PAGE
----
Enter the maze

A different kind of airbrushing

One of Chloe Albert's wallpaper designs

If you’re in a room and the walls look like they’re moving, you might think it’s time for a trip to the hospital. If you’re in a room with Chloe Albert’s animated wallpaper, though, it means you’re less likely to need the hospital in the future. That’s because she’s designed some ingenious animated wallpaper with built-in air filters, which respond to pollution in the air around you and help clean it up.

Her project is called Filter the Filth, and she made it as a master’s student in Textile Futures at Central Saint Martins College of Art and Design in London. It starts with two wallpaper patterns – one with clouds of pink, green and blue, and another that mixes big slabs of grey with gold tree branches. The colours are nice, but they’re not what sets Chloe’s wallpaper apart. Her design calls for sensors that take a reading of the pollution inside a room. When the readings get above a certain level, motorised filters poke out of the wallpaper pattern to clean the air, then retract back into the wall when they’re done.

Invisible danger

At the business end of the wallpaper, the sensors are sniffing out volatile organic compounds (VOCs), which are chemicals that are often found in aerosols, cleaning products and building materials. Not all VOCs are bad – in fact almost anything you can smell is technically a VOC – but certain ones can damage your health. They can cause complaints ranging from headaches to liver disease. Modern buildings can be particularly rife with VOCs, as they’re kept really airtight to ensure heat doesn’t escape. Only problem is, neither do the chemicals.

Some more of Chloe Albert's wallpaper

Scrub up

Chloe says Filter the Filth is designed “to create awareness of things that we never really think about but which are affecting us every day”. When you’re in a room with her wallpaper, as long as the air is clean the wall is motionless. When the sensors begin to detect pollutants, the filters begin to move gently out of the wall, almost like a breeze. But if the VOC levels went up, Chloe explains, “the movement would get more erratic and quicker, which would be like a visual gauge of what’s happening invisibly in your air”. As the filters did their work and brought the pollution levels down, their movement would die down and eventually stop.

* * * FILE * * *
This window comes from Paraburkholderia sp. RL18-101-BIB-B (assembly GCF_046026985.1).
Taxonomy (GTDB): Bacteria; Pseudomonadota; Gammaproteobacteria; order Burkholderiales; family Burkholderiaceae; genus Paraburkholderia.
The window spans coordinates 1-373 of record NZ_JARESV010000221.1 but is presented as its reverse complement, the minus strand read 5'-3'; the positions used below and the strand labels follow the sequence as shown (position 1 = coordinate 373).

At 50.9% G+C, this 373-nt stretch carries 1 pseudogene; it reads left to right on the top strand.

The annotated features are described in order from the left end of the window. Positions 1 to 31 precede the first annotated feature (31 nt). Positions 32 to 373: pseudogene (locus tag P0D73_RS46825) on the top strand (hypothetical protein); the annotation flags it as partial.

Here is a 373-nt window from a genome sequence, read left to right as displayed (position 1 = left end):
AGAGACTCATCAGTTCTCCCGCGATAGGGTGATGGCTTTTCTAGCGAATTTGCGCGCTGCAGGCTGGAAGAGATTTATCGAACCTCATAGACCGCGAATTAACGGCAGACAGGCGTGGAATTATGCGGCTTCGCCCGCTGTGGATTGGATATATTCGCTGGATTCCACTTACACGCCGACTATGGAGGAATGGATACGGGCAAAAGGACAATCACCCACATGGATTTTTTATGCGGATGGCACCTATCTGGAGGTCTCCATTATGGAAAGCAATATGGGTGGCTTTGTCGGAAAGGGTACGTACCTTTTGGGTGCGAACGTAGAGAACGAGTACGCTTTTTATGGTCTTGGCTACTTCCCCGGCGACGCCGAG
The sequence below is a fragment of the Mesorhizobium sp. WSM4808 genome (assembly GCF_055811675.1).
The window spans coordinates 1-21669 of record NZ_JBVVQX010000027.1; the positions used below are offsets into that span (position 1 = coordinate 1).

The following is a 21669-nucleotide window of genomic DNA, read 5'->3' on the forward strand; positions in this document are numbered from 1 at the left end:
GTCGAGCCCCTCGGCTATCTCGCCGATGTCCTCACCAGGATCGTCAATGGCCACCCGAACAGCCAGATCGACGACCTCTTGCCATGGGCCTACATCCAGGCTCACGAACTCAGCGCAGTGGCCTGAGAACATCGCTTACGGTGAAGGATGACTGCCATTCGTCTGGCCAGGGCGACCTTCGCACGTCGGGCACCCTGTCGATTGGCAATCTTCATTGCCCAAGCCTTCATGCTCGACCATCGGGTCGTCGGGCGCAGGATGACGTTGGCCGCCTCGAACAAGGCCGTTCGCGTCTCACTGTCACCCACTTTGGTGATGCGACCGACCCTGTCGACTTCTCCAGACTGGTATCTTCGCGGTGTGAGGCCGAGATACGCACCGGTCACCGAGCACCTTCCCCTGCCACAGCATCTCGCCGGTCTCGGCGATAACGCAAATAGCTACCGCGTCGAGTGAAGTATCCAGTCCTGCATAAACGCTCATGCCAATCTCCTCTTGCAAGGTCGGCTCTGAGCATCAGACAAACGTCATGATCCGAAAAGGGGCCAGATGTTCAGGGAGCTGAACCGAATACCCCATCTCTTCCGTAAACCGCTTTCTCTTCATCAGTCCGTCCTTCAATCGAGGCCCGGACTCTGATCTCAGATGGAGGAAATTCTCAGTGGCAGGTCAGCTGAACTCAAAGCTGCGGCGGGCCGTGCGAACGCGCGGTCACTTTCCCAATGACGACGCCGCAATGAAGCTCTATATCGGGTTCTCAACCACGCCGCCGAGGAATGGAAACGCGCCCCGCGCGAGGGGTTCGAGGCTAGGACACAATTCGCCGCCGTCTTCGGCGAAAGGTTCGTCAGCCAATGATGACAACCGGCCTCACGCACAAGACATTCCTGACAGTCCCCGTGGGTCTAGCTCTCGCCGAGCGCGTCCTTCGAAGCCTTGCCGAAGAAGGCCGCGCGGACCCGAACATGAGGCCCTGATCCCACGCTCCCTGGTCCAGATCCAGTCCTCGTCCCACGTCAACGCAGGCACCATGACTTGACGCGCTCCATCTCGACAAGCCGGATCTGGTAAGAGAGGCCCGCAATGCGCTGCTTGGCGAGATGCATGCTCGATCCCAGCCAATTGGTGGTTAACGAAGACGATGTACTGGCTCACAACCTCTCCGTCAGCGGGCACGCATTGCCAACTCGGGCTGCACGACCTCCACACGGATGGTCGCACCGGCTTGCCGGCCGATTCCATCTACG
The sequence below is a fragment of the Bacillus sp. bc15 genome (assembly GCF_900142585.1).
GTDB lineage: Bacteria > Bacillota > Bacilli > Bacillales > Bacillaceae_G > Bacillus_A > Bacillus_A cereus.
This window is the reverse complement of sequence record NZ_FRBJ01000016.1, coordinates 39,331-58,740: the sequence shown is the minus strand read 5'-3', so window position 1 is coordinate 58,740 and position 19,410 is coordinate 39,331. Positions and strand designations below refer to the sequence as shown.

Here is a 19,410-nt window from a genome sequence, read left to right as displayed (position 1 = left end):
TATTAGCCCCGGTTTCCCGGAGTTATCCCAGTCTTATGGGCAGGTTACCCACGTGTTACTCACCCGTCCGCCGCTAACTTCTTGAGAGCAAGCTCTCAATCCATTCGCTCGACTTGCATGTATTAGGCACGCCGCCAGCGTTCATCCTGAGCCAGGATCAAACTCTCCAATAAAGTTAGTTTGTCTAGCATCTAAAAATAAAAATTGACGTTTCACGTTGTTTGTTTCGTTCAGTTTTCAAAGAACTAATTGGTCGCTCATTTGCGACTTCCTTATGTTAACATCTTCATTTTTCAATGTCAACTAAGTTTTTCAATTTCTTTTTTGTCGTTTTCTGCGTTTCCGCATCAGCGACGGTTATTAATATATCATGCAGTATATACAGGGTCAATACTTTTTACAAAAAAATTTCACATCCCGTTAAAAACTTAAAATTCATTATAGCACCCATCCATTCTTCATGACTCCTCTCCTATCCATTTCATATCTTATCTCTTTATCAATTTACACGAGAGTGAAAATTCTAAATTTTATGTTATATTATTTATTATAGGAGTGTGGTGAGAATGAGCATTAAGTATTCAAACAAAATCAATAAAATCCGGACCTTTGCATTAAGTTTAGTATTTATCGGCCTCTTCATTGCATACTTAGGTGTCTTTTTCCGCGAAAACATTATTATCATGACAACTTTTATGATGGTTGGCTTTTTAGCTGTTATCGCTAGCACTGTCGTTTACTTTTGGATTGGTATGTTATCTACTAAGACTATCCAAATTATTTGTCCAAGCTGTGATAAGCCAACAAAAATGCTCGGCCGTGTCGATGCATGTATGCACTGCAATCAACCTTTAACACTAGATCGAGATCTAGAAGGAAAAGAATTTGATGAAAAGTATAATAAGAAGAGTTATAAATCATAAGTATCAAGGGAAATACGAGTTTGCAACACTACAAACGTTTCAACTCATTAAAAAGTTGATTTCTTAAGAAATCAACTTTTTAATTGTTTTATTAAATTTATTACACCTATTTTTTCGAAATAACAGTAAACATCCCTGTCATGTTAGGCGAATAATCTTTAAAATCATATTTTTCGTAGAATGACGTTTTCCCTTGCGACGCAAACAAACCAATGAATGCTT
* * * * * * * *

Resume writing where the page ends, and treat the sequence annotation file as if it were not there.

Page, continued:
Sense and react

Chloe installed a prototype version of her wallpaper at the final show for her design course, where, she says, “people were very receptive of the idea”. Did people find it surprising to be told that they were potentially breathing unsafe air? “I think they were a bit freaked out,” says Chloe, “but I think generally they really liked the idea”. The wallpaper is designed to alert people to danger, but not in a scary way. “It was designed with fun in mind as well as purpose,” says Chloe. But the purpose – raising awareness of our surroundings and invisible dangers – is a good one. No one that Chloe spoke to at her show had heard of VOCs before.

The future

Filter the Filth was good enough to win Chloe the Apple Digital Innovation award at her show. To take her project into the real world, she’ll need to partner with an engineer to see how to turn Filter the Filth into a product. She imagines it could be installed in homes, hotels, hospitals – any building where having clean air is especially important. But already she’s succeeded in bringing a bit of smart technology and 3D movement to traditional wallpaper. So in the future, if you walk into a room where the walls are moving you won’t have to worry you’re hallucinating. You’ll know that your wallpaper is hard at work cleaning the nasty stuff out of your air.